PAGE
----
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Self-reported chemicals exposure, beliefs about disease causation, and risk of breast cancer in the Cape Cod Breast Cancer and Environment Study: a case-control study
Zota, A. R., Aschengrau, A., Rudel, R. A., Brody, J. G. Environ Health. 2010. 9, 40.
Topic area
Environmental pollutant - Pesticides
Study design
Population based case-control
Funding agency
Massachusetts Department of Public Health Susan S.
Study Participants
Menopausal Status
The menopausal status of women included in this study is listed here.
No analyses by menopausal status
Number of Controls
Controls: 721
Participant selection: Inclusion and exclusion criteria
Criteria used to select participants in the study.
Study participants were of the Cape Cod Breast Cancer and Environment Study. All participants were permanent residents for at least six months on Cape Cod. Cases were women diagnosed with invasive breast cancer between 1988 and 1995, whose diagnosis was reported to the Massachusetts Cancer Registry. Frequency-matched controls (by date of birth and vital status) were chosen by random digit dialing (<65 years) or selected from CMS databases (>=65 years). Deceased controls were selected randomly from death certificates, frequency matched by age and year of death. Participants interviewed by proxy respondent were excluded from this study.
Comment about participation selection
Inclusion and exclusion criteria were designed to reduce the possibility of selection bias.
Exposure Investigated
Exposures investigated
At-home pesticide use patterns were obtained by questionnaire and categorized based on pest type, purpose of use, and a cumulative measure of combined pesticide exposure. Household cleaning product use was also ascertained (e.g. oven cleaner, surface clea
How exposure was measured
Questionnaire, by telephone
Exposure assessment comment
Self-report allows for aggregation of exposures over many years prior to diagnosis and across many types of products, including those with short half-lives, but does not assess exposures in possible critical periods of development.
Breast cancer outcome investigated
Primary incident breast cancer
Confounders considered
Other breast cancer risk factors, such as family history, age at first birth, and hormone replacement therapy use, that were taken into account in the study.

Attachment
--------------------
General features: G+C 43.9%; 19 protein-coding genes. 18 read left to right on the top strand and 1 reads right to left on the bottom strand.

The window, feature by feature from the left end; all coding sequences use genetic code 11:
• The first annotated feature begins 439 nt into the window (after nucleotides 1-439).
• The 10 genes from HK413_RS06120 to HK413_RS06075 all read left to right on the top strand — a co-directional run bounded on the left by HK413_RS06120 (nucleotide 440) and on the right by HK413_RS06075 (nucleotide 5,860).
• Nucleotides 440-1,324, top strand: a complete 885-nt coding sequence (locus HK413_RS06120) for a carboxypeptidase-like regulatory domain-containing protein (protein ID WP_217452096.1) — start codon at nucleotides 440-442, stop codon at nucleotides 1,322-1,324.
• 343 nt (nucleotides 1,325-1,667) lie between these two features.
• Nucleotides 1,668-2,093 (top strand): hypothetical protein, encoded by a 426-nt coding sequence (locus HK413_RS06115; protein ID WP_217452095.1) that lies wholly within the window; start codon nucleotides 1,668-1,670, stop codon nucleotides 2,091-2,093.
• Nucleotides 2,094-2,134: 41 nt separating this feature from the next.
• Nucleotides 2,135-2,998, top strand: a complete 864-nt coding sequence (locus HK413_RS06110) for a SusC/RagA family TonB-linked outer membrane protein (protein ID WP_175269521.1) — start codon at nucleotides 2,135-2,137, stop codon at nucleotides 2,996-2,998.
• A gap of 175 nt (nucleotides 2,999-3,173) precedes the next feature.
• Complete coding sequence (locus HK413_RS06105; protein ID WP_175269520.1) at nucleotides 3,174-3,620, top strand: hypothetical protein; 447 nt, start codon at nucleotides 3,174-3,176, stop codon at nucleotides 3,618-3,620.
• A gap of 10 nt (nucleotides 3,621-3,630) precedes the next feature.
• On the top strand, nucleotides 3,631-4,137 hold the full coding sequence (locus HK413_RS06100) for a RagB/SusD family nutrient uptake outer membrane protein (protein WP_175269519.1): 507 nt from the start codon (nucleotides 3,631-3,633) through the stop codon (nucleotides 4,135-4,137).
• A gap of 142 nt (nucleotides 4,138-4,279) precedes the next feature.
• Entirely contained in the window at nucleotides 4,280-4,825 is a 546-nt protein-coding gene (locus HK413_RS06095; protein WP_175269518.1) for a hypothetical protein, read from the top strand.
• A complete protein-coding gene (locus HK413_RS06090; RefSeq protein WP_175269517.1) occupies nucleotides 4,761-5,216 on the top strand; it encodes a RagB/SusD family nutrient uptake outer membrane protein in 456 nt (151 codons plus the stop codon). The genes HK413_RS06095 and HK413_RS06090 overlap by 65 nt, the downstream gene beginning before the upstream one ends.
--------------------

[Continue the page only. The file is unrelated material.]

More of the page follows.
Age at diagnosis, birth decade, previous breast cancer diagnosis, family history, age at first birth, education.
Genetic characterization included
If the study analyzed relationships between environmental factors and inherited genetic variations, this field will be marked “Yes.” “No”, if not.
No
Strength of associations reported
Combined pesticide use:
Quartile 2 OR 1.0 (0.7-1.5)
Quartile 3 OR 1.1 (0.8-1.5)
Quartile 4 OR 1.1 (0.8-1.6)

Often/very often vs never insect repellent use OR 1.5 (1.0-2.3)

Lawn care:
Any use OR 1.1 (0.9-1.3)
Once/twice OR 1.2 (0.7-1.9)
3-20 times OR 1.2 (0.9-1.6)

Outdoor and indoor plant care:
Any use OR 1.0 (0.8-1.2)
Once/twice OR 1.1 (0.6-1.8)
3-20 times OR 1.0 (0.7-1.3)
>20 times OR 1.0 (0.7-1.3)

Combined cleaning product use, 4th quartile vs. 1st quartile: OR 2.1 (95% CI 1.4-3.3)
Combined air freshener use, 4th quartile vs. 1st quartile: OR 1.9 (95% CI 1.2-3.0)
Solid air freshener use, any use vs. never use: OR 1.7 (95% CI 1.2-2.3)
Mold/mildew control, any use vs. never use: OR 1.7 (95% CI 1.2-2.3)
Mold/mildew control with bleach, any use vs. never use: OR 1.5 (95% CI 1.0-2.1)
Results Comments
When analyses were stratified by beliefs about breast cancer etiology, the association between breast cancer risk and cleaning product use was elevated among those who believed that pollutants contribute "a lot" to breast cancer (aOR 3.2, 95% CI 1.8-5.9). However, a parallel analysis of family history and beliefs about breast cancer suggests the differences could be due to differences in access to information rather than biased self-report.
Author address
Silent Spring Institute, 29 Crafts Street, Newton, MA 02458, USA. brody@silentspring.org.
Reviewers Comments
While the study authors recognize the potential for recall bias, they advise against limiting the analysis to women who do not subscribe to the study hypothesis because the resulting subgroup may not be representative of the population of interest.
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